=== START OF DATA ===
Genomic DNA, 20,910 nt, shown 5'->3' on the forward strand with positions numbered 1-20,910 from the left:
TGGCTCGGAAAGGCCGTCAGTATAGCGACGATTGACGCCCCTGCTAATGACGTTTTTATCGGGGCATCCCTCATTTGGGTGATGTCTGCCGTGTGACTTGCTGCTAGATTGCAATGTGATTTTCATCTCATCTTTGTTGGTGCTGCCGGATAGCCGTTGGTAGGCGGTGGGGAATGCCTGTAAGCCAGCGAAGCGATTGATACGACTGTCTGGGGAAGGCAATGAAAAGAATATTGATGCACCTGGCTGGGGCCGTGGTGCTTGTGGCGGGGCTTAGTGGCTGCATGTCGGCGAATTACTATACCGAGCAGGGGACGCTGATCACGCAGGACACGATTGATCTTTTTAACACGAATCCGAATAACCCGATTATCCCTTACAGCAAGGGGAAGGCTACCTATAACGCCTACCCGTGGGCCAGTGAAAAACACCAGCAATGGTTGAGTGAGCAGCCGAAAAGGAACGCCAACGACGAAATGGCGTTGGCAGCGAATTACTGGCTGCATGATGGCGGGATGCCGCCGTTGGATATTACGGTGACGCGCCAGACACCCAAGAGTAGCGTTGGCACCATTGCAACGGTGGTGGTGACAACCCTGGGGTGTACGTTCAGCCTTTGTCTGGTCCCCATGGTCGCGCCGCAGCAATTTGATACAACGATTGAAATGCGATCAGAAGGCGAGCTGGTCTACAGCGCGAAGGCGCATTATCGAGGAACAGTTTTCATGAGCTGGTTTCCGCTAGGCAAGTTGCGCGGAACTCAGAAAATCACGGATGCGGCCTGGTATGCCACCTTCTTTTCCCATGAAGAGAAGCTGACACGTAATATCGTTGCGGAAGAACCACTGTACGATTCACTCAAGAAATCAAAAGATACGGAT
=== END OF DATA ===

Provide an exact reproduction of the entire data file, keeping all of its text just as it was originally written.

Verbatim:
Genomic DNA, 20,910 nt, shown 5'->3' on the forward strand with positions numbered 1-20,910 from the left:
TGGCTCGGAAAGGCCGTCAGTATAGCGACGATTGACGCCCCTGCTAATGACGTTTTTATCGGGGCATCCCTCATTTGGGTGATGTCTGCCGTGTGACTTGCTGCTAGATTGCAATGTGATTTTCATCTCATCTTTGTTGGTGCTGCCGGATAGCCGTTGGTAGGCGGTGGGGAATGCCTGTAAGCCAGCGAAGCGATTGATACGACTGTCTGGGGAAGGCAATGAAAAGAATATTGATGCACCTGGCTGGGGCCGTGGTGCTTGTGGCGGGGCTTAGTGGCTGCATGTCGGCGAATTACTATACCGAGCAGGGGACGCTGATCACGCAGGACACGATTGATCTTTTTAACACGAATCCGAATAACCCGATTATCCCTTACAGCAAGGGGAAGGCTACCTATAACGCCTACCCGTGGGCCAGTGAAAAACACCAGCAATGGTTGAGTGAGCAGCCGAAAAGGAACGCCAACGACGAAATGGCGTTGGCAGCGAATTACTGGCTGCATGATGGCGGGATGCCGCCGTTGGATATTACGGTGACGCGCCAGACACCCAAGAGTAGCGTTGGCACCATTGCAACGGTGGTGGTGACAACCCTGGGGTGTACGTTCAGCCTTTGTCTGGTCCCCATGGTCGCGCCGCAGCAATTTGATACAACGATTGAAATGCGATCAGAAGGCGAGCTGGTCTACAGCGCGAAGGCGCATTATCGAGGAACAGTTTTCATGAGCTGGTTTCCGCTAGGCAAGTTGCGCGGAACTCAGAAAATCACGGATGCGGCCTGGTATGCCACCTTCTTTTCCCATGAAGAGAAGCTGACACGTAATATCGTTGCGGAAGAACCACTGTACGATTCACTCAAGAAATCAAAAGATACGGAT